Tag Archives: employee motivation

…”yes, but” …

“But I don’t want to go among mad people,” Alice remarked. “Oh, you can’t help that,” said the Cat: “we’re all mad here. I’m mad. You’re mad.” “How do you know I’m mad?” said Alice. “You must be,” said the Cat, or you wouldn’t have come here.” — Lewis Carroll


What do employees want?   What do you want? Are you working in an organization that is helping you grow to be the best employee ever?  I thought so.   Perhaps you’re wondering why you come into work every day.  You have ideas and you want to see things improve and as soon as you present your idea, you hear , “yes, but …”.   The “but” erased every ounce of that idea and threw it away.   We would “but” we can’t because of X, Y or Z.  That one little but said, “your idea isn’t good enough.”

Employees want their place of work, their manager to exhibit four key characteristics.

1. They want to feel like they belong and they are cared for.

2. They want the ability to grow and advance.

3. They desire feedback and encouragement from their manager’s.

4. They want to know feel like they matter, that they are respected.

Now, most companies would say, yeah, that is what we do.   In reality it is what most companies say they would do.  The daily pressures of performance have driven caring into “we only care about results”.    Maybe you hear, “Our budgets have been cut so we can’t do that.”  What they are saying is that you don’t matter and we don’t want to hear what you have to say. What is it that you hear from those you work for, “yes, but” or “yes, and”?  

The “yes, and” manager is going to be the one who is looking for ways for you to succeed or to provide options for your growth.    

As you go through your workday listen to what is being said.  What do you hear?   What is the typical type of language that is being used?   Are you hearing more “buts” or more “ands”.  

stuck in a career with no place to go …

Are you stuck where you are?

“Organizations often spend too much time watching the scoreboard and not enough time watching the ball. Blanchard® research shows that 50% of organizations focus on dashboards and metrics when they should be focusing on creating and improving employee passion. A focus on numbers and productivity without a comparable focus on—and understanding of—what motivates each individual can undermine an organization’s efforts to boost employee productivity and employee work passion.

There are both distinct and subtle clues to understanding organizational productivity. Metrics such as sick days, decreased revenue, and defect rates are easily measured, but the subtleties of productivity can be harder to read. In organizations where employee work passion is high, people willingly exert discretionary effort. They talk positively about the organization to friends and family. They support their colleagues without it being a required part of their job. They are loyal. And they intend to stay with the organization, perform well, and inspire others.”    (from the Ken Blanchard Organization)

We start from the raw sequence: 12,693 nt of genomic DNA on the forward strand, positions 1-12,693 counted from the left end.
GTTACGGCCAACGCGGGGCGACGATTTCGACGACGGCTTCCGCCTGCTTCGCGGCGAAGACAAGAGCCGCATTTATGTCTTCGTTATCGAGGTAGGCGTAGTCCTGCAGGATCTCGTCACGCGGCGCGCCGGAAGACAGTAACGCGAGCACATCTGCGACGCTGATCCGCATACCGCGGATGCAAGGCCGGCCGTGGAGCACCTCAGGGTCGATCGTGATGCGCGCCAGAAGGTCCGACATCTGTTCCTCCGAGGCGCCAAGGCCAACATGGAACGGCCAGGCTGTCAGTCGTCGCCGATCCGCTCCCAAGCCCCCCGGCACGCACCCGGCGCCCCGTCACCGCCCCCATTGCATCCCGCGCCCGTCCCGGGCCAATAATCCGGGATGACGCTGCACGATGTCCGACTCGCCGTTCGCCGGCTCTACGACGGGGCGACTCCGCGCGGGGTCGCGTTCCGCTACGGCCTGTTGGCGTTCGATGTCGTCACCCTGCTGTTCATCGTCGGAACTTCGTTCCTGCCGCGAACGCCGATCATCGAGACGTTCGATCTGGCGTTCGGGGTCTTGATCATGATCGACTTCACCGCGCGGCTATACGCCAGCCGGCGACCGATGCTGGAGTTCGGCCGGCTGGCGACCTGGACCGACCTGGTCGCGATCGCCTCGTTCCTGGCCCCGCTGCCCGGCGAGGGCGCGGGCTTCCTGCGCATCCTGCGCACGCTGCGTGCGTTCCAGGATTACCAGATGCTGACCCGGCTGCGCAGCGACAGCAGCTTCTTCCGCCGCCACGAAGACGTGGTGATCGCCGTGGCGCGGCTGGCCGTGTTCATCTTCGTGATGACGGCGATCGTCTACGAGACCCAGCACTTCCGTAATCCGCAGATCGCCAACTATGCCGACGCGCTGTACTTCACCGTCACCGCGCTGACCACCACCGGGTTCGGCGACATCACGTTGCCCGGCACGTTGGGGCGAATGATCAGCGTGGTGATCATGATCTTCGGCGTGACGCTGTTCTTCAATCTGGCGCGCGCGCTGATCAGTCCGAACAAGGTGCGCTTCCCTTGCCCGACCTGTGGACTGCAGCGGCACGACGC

It is no wonder that so many people feel like the work they do doesn’t matter.  The effort and focus is on measuring things and leaving out the most important thing, people.   Of course there are organizational results that truly matter to the success of the business and those things shouldn’t be left to chance, but how often are those measures obscuring what really needs to be understood, how engaged are the employees in the work that they are doing?   Measuring productivity and orders and profits are  important, and so is the heartfelt engagement of each person.   Companies that want to improve bottom line results just need to care for their employees.   Now, some would say, “we do care”, we have benefits, they get a paycheck, they get a vacation, employees get all these things from us and what do they do, they don’t do their best.

There are many companies where manager’s are managing as if were 1920 and Frederick Taylor was designing the work day.   Extrinsic motivation which was the popular mode of squeezing more out of an employee is an outmoded form of management.  Not that it isn’t needed at all, it is just that it is needed far less than what it was.   The new leadership model includes intrinsic motivation and the prime method of encouraging employees.  Companies could benefit greatly, improve their bottom line, improve their competitiveness, and improve results by improving employee engagement.

What kind of company do you work for?  Is it encouraging you, empowering you, allowing you the autonomy you need to produce your best results?    When 84% of people surveyed believe they need to be doing something different then most people are not feeling empowered to make the difference they could make.

If your company is filled with people who are working at less than their potential then “coaching” is one tool that can improve the bottom line.  See if your company’s management would be open to improving their bottom line.

“…feelings like disappointment, embarrassment, irritation, resentment, anger, jealousy, and fear, instead of being bad news, are actually very clear moments that teach us where it is that we’re holding back. They teach us to perk up and lean in when we feel we’d rather collapse and back away. They’re like messengers that show us, with terrifying clarity, exactly where we’re stuck. This very moment is the perfect teacher, and, lucky for us, it’s with us wherever we are.”  Pema Chödrön